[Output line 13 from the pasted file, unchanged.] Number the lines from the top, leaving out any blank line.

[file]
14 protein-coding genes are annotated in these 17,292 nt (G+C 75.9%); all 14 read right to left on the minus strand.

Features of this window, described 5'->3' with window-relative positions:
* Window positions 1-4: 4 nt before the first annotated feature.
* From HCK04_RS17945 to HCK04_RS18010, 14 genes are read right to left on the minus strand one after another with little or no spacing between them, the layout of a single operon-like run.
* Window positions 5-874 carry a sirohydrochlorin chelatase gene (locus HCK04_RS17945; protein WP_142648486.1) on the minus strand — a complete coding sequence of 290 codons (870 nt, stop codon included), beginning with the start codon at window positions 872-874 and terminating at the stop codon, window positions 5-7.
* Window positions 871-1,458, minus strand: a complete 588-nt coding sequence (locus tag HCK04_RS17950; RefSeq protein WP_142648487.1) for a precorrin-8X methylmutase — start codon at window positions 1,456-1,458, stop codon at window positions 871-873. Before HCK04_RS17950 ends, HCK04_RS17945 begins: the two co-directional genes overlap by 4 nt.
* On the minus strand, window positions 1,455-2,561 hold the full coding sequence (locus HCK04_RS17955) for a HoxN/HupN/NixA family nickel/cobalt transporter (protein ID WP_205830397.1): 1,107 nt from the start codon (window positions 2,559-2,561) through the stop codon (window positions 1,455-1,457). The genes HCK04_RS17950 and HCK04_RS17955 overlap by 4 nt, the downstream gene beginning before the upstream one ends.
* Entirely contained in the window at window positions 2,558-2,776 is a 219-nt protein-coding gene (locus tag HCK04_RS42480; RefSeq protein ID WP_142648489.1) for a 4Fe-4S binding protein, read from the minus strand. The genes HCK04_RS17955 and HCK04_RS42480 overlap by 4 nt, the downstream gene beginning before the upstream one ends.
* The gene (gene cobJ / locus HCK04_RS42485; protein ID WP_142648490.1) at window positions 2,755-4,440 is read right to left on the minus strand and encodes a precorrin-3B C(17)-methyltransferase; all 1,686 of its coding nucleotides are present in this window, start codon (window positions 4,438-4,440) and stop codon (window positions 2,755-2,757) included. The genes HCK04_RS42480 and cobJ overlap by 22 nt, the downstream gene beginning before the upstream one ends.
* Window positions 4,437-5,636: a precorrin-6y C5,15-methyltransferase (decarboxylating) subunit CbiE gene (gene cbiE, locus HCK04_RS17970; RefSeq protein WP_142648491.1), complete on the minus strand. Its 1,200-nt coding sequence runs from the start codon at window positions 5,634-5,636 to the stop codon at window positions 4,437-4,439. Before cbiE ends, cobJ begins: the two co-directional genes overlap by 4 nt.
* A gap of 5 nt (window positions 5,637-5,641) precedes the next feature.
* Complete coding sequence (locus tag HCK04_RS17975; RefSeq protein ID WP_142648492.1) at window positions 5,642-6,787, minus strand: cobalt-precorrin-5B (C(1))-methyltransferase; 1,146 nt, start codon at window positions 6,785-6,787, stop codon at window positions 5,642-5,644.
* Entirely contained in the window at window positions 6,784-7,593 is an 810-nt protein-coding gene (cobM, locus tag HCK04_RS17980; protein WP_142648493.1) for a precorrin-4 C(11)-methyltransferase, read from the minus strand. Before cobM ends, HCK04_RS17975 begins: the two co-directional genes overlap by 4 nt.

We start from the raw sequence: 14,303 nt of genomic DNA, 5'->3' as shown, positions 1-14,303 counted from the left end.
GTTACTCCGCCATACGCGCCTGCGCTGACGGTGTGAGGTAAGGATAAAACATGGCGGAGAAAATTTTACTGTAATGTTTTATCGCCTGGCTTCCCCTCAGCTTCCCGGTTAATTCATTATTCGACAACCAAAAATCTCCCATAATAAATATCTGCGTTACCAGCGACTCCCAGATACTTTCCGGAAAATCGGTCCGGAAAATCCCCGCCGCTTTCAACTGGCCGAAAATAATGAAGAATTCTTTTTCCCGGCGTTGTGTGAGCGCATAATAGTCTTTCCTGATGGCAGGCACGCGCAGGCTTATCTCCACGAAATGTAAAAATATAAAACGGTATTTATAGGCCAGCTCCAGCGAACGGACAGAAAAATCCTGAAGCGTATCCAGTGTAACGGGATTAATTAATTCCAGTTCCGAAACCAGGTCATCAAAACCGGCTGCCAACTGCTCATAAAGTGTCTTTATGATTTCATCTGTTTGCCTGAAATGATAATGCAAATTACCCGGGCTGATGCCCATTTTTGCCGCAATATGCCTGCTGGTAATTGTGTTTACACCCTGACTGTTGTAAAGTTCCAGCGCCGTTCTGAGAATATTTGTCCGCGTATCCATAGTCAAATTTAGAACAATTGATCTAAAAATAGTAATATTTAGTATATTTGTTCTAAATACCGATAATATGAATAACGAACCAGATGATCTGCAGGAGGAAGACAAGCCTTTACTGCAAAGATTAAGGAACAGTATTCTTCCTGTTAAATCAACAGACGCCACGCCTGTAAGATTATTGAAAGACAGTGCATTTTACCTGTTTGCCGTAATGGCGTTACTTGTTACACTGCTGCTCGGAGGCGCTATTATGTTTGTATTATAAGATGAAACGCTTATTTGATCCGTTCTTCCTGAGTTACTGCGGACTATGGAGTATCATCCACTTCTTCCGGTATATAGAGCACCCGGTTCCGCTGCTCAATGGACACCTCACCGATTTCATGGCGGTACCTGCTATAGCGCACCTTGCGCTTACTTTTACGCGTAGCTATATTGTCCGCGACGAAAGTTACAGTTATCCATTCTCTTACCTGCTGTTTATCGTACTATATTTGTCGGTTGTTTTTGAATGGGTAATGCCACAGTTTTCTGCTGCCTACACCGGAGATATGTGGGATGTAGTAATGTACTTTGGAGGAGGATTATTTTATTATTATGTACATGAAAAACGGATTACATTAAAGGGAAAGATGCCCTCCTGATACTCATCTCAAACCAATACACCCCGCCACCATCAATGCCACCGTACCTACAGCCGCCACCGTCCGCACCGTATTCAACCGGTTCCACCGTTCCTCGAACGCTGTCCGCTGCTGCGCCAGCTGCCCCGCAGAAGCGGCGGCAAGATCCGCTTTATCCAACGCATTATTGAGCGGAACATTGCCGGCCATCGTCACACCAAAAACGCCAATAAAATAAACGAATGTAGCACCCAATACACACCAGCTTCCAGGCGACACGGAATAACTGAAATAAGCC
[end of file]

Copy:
* Entirely contained in the window at window positions 6,784-7,593 is an 810-nt protein-coding gene (cobM, locus tag HCK04_RS17980; protein WP_142648493.1) for a precorrin-4 C(11)-methyltransferase, read from the minus strand. Before cobM ends, HCK04_RS17975 begins: the two co-directional genes overlap by 4 nt.